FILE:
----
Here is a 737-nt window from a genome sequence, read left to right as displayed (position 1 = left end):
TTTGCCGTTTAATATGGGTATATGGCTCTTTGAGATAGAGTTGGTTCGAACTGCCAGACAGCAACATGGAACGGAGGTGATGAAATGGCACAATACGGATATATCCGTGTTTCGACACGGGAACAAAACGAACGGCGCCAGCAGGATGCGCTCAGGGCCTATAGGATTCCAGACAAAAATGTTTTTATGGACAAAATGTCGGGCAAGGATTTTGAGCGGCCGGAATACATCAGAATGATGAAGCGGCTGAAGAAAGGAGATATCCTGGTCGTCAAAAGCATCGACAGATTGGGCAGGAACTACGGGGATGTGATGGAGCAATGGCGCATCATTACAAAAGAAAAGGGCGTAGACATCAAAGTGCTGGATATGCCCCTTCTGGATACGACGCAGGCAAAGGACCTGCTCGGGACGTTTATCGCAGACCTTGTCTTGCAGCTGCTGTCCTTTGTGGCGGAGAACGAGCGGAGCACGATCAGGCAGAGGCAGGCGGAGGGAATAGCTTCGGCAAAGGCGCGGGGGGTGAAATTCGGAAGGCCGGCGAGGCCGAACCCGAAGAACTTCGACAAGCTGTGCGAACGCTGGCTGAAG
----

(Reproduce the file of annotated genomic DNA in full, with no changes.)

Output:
Here is a 737-nt window from a genome sequence, read left to right as displayed (position 1 = left end):
TTTGCCGTTTAATATGGGTATATGGCTCTTTGAGATAGAGTTGGTTCGAACTGCCAGACAGCAACATGGAACGGAGGTGATGAAATGGCACAATACGGATATATCCGTGTTTCGACACGGGAACAAAACGAACGGCGCCAGCAGGATGCGCTCAGGGCCTATAGGATTCCAGACAAAAATGTTTTTATGGACAAAATGTCGGGCAAGGATTTTGAGCGGCCGGAATACATCAGAATGATGAAGCGGCTGAAGAAAGGAGATATCCTGGTCGTCAAAAGCATCGACAGATTGGGCAGGAACTACGGGGATGTGATGGAGCAATGGCGCATCATTACAAAAGAAAAGGGCGTAGACATCAAAGTGCTGGATATGCCCCTTCTGGATACGACGCAGGCAAAGGACCTGCTCGGGACGTTTATCGCAGACCTTGTCTTGCAGCTGCTGTCCTTTGTGGCGGAGAACGAGCGGAGCACGATCAGGCAGAGGCAGGCGGAGGGAATAGCTTCGGCAAAGGCGCGGGGGGTGAAATTCGGAAGGCCGGCGAGGCCGAACCCGAAGAACTTCGACAAGCTGTGCGAACGCTGGCTGAAG